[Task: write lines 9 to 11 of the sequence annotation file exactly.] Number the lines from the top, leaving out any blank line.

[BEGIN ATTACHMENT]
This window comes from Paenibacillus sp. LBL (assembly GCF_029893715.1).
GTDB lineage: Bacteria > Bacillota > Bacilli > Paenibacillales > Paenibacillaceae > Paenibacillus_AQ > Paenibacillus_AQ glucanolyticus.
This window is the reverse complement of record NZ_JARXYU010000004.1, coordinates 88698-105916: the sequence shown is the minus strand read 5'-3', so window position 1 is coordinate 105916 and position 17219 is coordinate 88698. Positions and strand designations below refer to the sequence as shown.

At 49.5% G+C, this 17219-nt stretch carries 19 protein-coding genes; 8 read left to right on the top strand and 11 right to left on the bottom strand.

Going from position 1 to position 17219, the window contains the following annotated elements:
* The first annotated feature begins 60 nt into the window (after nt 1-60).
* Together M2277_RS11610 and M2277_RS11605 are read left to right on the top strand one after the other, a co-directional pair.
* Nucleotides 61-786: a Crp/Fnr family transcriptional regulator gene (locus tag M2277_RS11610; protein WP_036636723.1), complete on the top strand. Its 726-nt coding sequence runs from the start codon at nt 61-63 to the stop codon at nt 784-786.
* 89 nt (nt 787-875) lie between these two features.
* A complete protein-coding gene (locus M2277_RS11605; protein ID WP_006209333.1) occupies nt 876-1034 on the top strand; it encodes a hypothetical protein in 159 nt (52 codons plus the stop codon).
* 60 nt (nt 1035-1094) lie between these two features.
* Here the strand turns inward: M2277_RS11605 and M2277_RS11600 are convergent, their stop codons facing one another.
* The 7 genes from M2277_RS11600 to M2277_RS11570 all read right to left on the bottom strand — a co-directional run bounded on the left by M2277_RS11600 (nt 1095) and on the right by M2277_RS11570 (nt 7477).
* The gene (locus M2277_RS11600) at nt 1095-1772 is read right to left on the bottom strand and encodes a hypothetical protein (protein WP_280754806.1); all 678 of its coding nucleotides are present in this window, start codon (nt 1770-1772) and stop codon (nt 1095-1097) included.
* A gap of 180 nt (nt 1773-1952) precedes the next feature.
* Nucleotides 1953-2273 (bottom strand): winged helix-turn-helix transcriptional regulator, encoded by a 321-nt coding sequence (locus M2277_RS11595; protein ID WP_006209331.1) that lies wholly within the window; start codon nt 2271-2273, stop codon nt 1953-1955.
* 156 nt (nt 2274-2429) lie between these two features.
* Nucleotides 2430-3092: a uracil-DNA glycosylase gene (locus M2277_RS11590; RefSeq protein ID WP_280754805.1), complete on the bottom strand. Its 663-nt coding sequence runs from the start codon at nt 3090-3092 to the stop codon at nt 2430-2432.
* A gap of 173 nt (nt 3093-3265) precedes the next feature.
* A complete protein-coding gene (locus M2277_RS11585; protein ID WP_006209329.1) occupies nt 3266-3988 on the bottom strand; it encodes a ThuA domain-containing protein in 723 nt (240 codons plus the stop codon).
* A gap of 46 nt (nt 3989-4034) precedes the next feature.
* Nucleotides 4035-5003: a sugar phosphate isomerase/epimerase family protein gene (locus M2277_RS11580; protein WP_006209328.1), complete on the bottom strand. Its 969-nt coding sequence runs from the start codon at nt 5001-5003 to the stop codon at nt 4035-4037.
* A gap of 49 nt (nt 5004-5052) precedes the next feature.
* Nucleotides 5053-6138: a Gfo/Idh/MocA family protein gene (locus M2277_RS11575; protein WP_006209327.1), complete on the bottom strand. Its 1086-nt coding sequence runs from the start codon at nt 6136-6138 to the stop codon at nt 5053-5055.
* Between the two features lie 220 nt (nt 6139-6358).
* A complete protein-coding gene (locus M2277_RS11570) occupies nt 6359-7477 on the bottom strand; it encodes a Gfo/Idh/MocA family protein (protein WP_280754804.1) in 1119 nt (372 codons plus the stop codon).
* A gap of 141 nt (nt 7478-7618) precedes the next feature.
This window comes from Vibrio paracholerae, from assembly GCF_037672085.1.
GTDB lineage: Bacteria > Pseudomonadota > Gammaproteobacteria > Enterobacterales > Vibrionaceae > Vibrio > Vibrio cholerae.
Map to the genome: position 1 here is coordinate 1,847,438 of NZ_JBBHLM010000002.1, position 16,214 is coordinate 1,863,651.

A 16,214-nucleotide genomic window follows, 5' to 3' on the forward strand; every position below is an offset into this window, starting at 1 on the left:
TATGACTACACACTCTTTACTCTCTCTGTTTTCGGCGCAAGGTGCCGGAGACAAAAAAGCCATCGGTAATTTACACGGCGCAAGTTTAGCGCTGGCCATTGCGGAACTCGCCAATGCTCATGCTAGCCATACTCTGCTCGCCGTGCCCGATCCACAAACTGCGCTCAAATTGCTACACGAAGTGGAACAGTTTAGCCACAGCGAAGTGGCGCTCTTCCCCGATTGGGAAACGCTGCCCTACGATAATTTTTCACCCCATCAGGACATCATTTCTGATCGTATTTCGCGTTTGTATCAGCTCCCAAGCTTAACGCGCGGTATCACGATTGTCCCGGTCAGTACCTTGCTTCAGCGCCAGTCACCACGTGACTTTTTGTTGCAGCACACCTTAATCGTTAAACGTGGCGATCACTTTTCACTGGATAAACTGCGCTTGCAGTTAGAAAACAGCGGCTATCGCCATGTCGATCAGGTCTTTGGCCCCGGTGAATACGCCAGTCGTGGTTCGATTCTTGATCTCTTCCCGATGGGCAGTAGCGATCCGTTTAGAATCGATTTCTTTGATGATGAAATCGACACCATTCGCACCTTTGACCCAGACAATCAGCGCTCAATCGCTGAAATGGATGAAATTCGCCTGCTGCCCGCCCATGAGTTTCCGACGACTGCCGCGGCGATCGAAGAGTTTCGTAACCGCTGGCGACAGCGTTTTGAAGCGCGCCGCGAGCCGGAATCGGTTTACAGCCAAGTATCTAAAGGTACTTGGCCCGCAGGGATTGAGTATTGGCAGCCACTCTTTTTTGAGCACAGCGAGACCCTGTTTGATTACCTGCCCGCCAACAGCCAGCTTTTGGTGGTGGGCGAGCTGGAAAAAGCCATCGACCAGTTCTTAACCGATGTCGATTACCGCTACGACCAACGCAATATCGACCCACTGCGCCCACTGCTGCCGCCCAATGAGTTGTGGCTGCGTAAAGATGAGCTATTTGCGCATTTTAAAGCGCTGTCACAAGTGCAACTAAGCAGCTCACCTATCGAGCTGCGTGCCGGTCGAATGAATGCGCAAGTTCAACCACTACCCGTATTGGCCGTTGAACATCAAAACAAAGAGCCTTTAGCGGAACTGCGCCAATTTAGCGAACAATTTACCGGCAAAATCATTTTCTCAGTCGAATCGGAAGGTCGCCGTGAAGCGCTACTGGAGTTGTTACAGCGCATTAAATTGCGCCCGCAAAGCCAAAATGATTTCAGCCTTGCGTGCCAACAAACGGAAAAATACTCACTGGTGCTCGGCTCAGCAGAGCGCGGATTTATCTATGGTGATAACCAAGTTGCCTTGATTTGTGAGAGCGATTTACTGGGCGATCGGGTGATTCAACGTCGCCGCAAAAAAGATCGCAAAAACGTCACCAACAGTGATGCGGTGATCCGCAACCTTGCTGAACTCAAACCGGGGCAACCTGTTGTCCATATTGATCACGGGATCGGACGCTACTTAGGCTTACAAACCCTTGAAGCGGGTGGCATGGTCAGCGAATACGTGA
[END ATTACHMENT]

* 89 nt (nt 787-875) lie between these two features.
* A complete protein-coding gene (locus M2277_RS11605; protein ID WP_006209333.1) occupies nt 876-1034 on the top strand; it encodes a hypothetical protein in 159 nt (52 codons plus the stop codon).
* 60 nt (nt 1035-1094) lie between these two features.